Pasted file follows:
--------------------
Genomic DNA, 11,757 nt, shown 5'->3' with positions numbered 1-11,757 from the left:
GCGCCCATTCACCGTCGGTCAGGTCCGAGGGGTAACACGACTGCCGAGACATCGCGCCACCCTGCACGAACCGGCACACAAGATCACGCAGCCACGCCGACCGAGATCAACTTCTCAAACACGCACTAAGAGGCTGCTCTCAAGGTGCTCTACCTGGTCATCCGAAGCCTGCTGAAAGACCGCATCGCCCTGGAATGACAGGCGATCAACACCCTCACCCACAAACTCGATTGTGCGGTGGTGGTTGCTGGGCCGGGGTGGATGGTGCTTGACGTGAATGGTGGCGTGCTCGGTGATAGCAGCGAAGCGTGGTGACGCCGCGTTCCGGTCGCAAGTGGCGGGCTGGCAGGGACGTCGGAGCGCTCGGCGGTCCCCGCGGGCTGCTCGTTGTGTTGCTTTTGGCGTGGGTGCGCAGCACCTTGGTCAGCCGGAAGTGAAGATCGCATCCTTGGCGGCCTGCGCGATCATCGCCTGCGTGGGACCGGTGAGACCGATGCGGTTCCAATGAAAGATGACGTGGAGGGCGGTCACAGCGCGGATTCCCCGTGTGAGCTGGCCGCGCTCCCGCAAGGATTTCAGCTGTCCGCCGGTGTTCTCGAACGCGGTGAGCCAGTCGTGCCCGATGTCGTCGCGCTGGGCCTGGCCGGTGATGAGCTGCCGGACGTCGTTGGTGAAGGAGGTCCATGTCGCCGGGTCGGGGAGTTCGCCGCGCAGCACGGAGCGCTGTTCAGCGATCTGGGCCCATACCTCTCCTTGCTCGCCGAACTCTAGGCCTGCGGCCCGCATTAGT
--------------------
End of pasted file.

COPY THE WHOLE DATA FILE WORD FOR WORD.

Genomic DNA, 11,757 nt, shown 5'->3' with positions numbered 1-11,757 from the left:
GCGCCCATTCACCGTCGGTCAGGTCCGAGGGGTAACACGACTGCCGAGACATCGCGCCACCCTGCACGAACCGGCACACAAGATCACGCAGCCACGCCGACCGAGATCAACTTCTCAAACACGCACTAAGAGGCTGCTCTCAAGGTGCTCTACCTGGTCATCCGAAGCCTGCTGAAAGACCGCATCGCCCTGGAATGACAGGCGATCAACACCCTCACCCACAAACTCGATTGTGCGGTGGTGGTTGCTGGGCCGGGGTGGATGGTGCTTGACGTGAATGGTGGCGTGCTCGGTGATAGCAGCGAAGCGTGGTGACGCCGCGTTCCGGTCGCAAGTGGCGGGCTGGCAGGGACGTCGGAGCGCTCGGCGGTCCCCGCGGGCTGCTCGTTGTGTTGCTTTTGGCGTGGGTGCGCAGCACCTTGGTCAGCCGGAAGTGAAGATCGCATCCTTGGCGGCCTGCGCGATCATCGCCTGCGTGGGACCGGTGAGACCGATGCGGTTCCAATGAAAGATGACGTGGAGGGCGGTCACAGCGCGGATTCCCCGTGTGAGCTGGCCGCGCTCCCGCAAGGATTTCAGCTGTCCGCCGGTGTTCTCGAACGCGGTGAGCCAGTCGTGCCCGATGTCGTCGCGCTGGGCCTGGCCGGTGATGAGCTGCCGGACGTCGTTGGTGAAGGAGGTCCATGTCGCCGGGTCGGGGAGTTCGCCGCGCAGCACGGAGCGCTGTTCAGCGATCTGGGCCCATACCTCTCCTTGCTCGCCGAACTCTAGGCCTGCGGCCCGCATTAGT